Science Takes Center Stage at #OTOMTG21

The Annual Meeting features 220 oral sessions and 500 scientific poster presentations.


Daniel C. Chelius, Jr., MD
Daniel C. Chelius, Jr., MD

As you make your way around this year’s Annual Meeting, you’ll notice that scientific discoveries, presentations, and talks will be happening all around you. In fact, they may be hard to avoid. Not that you’ll want to.

Daniel C. Chelius, Jr., MD, pediatric otolaryngologist at Texas Children’s Hospital in Houston, Texas, and AAO-HSNF Annual Meeting Program Coordinator, said this year will feature 220 Scientific Oral Presentations and more than 500 Scientific Poster Presentations with presenters from all over the United States and around the world.

“Our presenters come from throughout the field,” he said. “From academia, and private practice, from world-renowned basic science labs and rising translational research programs, from large research hospitals and small underserved clinics. Our oral session moderators are leaders in their fields and include many of the Academy’s leaders in education and research.”

In addition, Dr. Chelius said there will be 30 Scientific Oral sessions with at least one session from each of the subspecialty tracks. At 9:30 am (PT), Sunday, guests can attend the Best of Scientific Oral Presentations session. There will also be two Late-Breaking Scientific Oral Presentation sessions at 10:00 am (PT) on October 4 and 5.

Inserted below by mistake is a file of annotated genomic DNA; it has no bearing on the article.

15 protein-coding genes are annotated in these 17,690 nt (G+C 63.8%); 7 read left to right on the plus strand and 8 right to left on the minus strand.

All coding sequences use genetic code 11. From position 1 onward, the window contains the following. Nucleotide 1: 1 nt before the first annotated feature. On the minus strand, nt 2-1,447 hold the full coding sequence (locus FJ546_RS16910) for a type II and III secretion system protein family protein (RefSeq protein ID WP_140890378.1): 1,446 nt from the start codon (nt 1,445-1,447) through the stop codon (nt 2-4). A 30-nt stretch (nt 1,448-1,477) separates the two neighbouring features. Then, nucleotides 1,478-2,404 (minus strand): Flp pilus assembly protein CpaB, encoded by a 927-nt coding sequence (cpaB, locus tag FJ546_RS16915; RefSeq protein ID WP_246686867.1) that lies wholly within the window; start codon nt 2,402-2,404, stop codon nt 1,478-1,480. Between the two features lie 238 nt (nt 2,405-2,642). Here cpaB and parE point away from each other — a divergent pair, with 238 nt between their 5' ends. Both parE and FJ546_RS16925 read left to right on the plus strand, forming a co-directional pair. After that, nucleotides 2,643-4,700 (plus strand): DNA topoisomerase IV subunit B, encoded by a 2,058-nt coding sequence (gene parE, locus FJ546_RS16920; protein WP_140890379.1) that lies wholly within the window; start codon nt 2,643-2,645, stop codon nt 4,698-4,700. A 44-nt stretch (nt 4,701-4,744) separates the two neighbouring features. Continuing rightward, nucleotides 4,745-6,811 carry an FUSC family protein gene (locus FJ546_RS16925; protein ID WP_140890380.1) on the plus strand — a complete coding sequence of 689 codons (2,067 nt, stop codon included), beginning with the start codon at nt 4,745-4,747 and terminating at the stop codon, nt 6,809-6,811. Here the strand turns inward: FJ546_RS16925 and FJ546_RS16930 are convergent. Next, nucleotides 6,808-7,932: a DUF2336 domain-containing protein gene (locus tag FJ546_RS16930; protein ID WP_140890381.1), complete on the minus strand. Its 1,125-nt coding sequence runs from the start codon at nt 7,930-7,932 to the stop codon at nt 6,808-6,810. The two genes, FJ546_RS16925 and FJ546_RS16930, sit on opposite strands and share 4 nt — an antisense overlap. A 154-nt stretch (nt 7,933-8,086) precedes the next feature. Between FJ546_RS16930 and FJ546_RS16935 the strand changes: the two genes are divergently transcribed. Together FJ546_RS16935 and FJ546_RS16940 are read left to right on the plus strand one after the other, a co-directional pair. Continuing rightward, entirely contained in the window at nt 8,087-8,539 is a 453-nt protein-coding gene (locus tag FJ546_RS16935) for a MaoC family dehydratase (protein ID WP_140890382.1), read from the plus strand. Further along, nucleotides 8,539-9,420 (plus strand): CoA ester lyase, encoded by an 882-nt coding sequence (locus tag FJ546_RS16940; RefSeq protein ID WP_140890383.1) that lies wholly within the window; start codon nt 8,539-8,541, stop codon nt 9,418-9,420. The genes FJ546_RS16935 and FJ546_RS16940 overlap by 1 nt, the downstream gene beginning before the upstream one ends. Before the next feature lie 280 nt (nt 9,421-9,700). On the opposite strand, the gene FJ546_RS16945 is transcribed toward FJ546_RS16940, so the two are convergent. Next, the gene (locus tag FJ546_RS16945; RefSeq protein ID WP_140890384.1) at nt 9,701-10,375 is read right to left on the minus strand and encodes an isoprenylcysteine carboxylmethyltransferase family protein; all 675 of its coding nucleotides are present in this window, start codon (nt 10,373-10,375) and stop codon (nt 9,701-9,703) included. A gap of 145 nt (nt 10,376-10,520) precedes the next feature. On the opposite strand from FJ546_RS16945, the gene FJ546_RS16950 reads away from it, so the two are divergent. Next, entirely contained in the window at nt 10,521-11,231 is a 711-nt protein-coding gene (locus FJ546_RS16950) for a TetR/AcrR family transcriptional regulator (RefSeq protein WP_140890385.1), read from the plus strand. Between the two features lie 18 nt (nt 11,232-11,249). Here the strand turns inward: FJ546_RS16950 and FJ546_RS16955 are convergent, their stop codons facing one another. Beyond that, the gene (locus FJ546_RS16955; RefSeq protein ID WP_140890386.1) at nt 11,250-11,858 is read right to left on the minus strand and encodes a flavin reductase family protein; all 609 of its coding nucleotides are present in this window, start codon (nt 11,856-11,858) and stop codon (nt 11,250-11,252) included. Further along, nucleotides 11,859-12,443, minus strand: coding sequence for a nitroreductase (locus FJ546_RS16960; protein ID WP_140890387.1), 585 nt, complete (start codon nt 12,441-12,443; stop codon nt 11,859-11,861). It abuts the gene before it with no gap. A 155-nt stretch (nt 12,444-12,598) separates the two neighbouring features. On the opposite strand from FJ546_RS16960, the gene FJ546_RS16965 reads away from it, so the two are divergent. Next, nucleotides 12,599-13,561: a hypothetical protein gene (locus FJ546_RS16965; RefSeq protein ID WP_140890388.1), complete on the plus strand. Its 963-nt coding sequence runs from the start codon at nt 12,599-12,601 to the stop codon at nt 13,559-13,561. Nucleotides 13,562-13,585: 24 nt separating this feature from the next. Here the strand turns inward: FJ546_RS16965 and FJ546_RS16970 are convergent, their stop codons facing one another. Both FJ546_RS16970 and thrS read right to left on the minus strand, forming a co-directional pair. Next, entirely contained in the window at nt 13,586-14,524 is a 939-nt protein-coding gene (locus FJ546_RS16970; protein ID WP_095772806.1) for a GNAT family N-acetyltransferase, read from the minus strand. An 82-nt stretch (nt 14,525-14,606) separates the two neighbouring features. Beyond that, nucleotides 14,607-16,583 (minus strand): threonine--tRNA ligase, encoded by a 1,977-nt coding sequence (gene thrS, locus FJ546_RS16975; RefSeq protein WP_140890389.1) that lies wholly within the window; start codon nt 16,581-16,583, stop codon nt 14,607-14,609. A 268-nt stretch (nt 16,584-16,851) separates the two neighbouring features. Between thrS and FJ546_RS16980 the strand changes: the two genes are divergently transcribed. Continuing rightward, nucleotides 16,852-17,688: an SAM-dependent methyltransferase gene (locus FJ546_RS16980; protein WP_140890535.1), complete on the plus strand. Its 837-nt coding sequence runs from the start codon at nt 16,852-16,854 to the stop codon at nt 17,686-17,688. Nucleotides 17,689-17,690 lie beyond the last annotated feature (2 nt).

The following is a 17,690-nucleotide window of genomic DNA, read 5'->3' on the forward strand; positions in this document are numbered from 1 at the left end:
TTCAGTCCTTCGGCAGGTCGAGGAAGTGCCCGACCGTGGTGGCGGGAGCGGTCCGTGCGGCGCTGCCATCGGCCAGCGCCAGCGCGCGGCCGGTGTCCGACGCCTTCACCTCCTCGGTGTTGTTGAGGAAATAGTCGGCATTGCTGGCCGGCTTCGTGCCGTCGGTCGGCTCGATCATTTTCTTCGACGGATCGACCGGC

Dr. Chelius said the “Best Of” presentation on Sunday will highlight cutting-edge science from each subspecialty area.

“Some of the presentations include oncology outcomes in partial laryngectomy,” he said. “Also, outcomes in COVID-related tracheostomies, mechanisms of radiation toxicity in schwannoma therapy, and an analysis of cytologic markers in pediatric aerodigestive disease.”

The other Oral presentations are expected to cover a wide range of scientific subjects.

“There are many talks detailing the impact of COVID-19 in the otolaryngology community,” said Dr. Chelius. “There is a great mix of basic, clinical, and translation science.”

In spite of the pandemic trends limiting travel, Dr. Chelius said the Academy received a record number of high-quality, late-breaking scientific submissions. Some of those selected for presentation on Monday and Tuesday include:

  • A Protocol for Propofol-Infusion Drug-Induced Sleep Endoscopy
  • Gene Therapy for Hair Cell Regeneration: A Review of the First In-Man Inner Ear Gene Therapy Trial
  • The Efficacy and Safety of Eustachian Tube Balloon Dilation in Children: A Meta-Analysis
  • The Impact of Biologics on Sinonasal Outcomes in Patients Treated for AERD
  • COVID-19 Pandemic Effect on Otolaryngology Resident Surgical Case Numbers
  • Early Hearing Preservation Outcomes with New Slim Lateral Wall Electrode Using Electrocochleography
  • Higher mir-31-5p Expression Associated with Reduced 1-year Keloid Recurrence Following Resection
  • The Effect of p16 Status on Survival Outcomes in Sinonasal Squamous Cell Carcinomas
  • Characterization of the Metabolic Phenotype in Oropharyngeal Squamous Cell Carcinoma Tumors 

As if all of that wasn’t enough, Dr. Chelius said attendees should be sure to check out the Poster halls — both in-person and online — for more great scientific updates and information.

 “They are wonderful places to efficiently make new connections,” he said. “All posters will have contact information for presenters. I would encourage attendees to reach out to presenters with questions and collaborative research ideas and to forge new interinstitutional relationships.”  

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